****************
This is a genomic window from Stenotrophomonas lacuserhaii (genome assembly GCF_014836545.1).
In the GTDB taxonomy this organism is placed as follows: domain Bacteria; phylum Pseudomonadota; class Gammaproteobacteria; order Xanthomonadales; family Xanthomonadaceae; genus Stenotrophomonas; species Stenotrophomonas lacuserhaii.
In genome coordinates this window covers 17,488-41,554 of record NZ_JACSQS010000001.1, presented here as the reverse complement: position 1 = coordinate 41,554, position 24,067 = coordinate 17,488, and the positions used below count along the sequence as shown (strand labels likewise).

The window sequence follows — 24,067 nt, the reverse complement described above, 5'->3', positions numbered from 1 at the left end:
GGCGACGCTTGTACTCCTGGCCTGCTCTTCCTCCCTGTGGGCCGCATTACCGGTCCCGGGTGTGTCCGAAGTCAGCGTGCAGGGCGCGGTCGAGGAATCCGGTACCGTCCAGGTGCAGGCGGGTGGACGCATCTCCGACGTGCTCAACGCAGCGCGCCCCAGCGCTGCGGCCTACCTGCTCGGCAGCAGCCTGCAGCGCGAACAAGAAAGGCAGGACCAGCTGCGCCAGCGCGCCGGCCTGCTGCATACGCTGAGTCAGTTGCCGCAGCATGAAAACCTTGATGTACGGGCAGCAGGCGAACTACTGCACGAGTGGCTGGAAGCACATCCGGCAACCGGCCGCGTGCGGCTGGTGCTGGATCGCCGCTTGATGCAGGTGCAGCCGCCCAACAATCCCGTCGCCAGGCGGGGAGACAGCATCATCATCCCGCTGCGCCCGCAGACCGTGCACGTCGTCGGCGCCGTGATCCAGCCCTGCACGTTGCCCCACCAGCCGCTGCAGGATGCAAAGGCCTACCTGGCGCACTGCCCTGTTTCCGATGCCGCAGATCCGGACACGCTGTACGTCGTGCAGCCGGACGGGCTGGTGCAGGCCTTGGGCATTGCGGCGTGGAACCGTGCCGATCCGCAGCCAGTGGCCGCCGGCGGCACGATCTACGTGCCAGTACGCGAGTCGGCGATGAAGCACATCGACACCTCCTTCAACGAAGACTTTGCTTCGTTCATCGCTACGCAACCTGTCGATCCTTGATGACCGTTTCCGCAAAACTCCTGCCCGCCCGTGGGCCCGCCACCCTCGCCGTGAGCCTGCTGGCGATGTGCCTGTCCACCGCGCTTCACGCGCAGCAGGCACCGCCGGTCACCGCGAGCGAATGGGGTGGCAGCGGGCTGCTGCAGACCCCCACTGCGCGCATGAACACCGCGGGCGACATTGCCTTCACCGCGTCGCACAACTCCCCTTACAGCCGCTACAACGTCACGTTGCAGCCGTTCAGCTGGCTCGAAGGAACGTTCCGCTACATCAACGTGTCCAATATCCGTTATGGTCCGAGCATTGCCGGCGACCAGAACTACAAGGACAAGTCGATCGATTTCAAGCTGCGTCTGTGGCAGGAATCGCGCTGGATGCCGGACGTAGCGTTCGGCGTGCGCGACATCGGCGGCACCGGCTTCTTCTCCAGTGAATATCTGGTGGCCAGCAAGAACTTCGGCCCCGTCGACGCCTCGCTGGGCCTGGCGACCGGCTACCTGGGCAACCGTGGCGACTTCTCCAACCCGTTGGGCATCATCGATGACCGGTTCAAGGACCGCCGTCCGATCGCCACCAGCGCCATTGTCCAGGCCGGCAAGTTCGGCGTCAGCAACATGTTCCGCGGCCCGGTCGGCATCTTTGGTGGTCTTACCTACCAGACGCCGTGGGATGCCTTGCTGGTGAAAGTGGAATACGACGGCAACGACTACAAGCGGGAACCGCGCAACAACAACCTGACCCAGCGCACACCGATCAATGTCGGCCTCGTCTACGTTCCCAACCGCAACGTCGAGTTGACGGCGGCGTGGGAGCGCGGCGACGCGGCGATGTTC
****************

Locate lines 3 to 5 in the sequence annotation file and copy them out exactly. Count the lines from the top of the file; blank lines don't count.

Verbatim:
In genome coordinates this window covers 17,488-41,554 of record NZ_JACSQS010000001.1, presented here as the reverse complement: position 1 = coordinate 41,554, position 24,067 = coordinate 17,488, and the positions used below count along the sequence as shown (strand labels likewise).

The window sequence follows — 24,067 nt, the reverse complement described above, 5'->3', positions numbered from 1 at the left end:
GGCGACGCTTGTACTCCTGGCCTGCTCTTCCTCCCTGTGGGCCGCATTACCGGTCCCGGGTGTGTCCGAAGTCAGCGTGCAGGGCGCGGTCGAGGAATCCGGTACCGTCCAGGTGCAGGCGGGTGGACGCATCTCCGACGTGCTCAACGCAGCGCGCCCCAGCGCTGCGGCCTACCTGCTCGGCAGCAGCCTGCAGCGCGAACAAGAAAGGCAGGACCAGCTGCGCCAGCGCGCCGGCCTGCTGCATACGCTGAGTCAGTTGCCGCAGCATGAAAACCTTGATGTACGGGCAGCAGGCGAACTACTGCACGAGTGGCTGGAAGCACATCCGGCAACCGGCCGCGTGCGGCTGGTGCTGGATCGCCGCTTGATGCAGGTGCAGCCGCCCAACAATCCCGTCGCCAGGCGGGGAGACAGCATCATCATCCCGCTGCGCCCGCAGACCGTGCACGTCGTCGGCGCCGTGATCCAGCCCTGCACGTTGCCCCACCAGCCGCTGCAGGATGCAAAGGCCTACCTGGCGCACTGCCCTGTTTCCGATGCCGCAGATCCGGACACGCTGTACGTCGTGCAGCCGGACGGGCTGGTGCAGGCCTTGGGCATTGCGGCGTGGAACCGTGCCGATCCGCAGCCAGTGGCCGCCGGCGGCACGATCTACGTGCCAGTACGCGAGTCGGCGATGAAGCACATCGACACCTCCTTCAACGAAGACTTTGCTTCGTTCATCGCTACGCAACCTGTCGATCCTTGATGACCGTTTCCGCAAAACTCCTGCCCGCCCGTGGGCCCGCCACCCTCGCCGTGAGCCTGCTGGCGATGTGCCTGTCCACCGCGCTTCACGCGCAGCAGGCACCGCCGGTCACCGCGAGCGAATGGGGTGGCAGCGGGCTGCTGCAGACCCCCACTGCGCGCATGAACACCGCGGGCGACATTGCCTTCACCGCGTCGCACAACTCCCCTTACAGCCGCTACAACGTCACGTTGCAGCCGTTCAGCTGGCTCGAAGGAACGTTCCGCTACATCAACGTGTCCAATATCCGTTATGGTCCGAGCATTGCCGGCGACCAGAACTACAAGGACAAGTCGATCGATTTCAAGCTGCGTCTGTGGCAGGAATCGCGCTGGATGCCGGACGTAGCGTTCGGCGTGCGCGACATCGGCGGCACCGGCTTCTTCTCCAGTGAATATCTGGTGGCCAGCAAGAACTTCGGCCCCGTCGACGCCTCGCTGGGCCTGGCGACCGGCTACCTGGGCAACCGTGGCGACTTCTCCAACCCGTTGGGCATCATCGATGACCGGTTCAAGGACCGCCGTCCGATCGCCACCAGCGCCATTGTCCAGGCCGGCAAGTTCGGCGTCAGCAACATGTTCCGCGGCCCGGTCGGCATCTTTGGTGGTCTTACCTACCAGACGCCGTGGGATGCCTTGCTGGTGAAAGTGGAATACGACGGCAACGACTACAAGCGGGAACCGCGCAACAACAACCTGACCCAGCGCACACCGATCAATGTCGGCCTCGTCTACGTTCCCAACCGCAACGTCGAGTTGACGGCGGCGTGGGAGCGCGGCGACGCGGCGATGTTC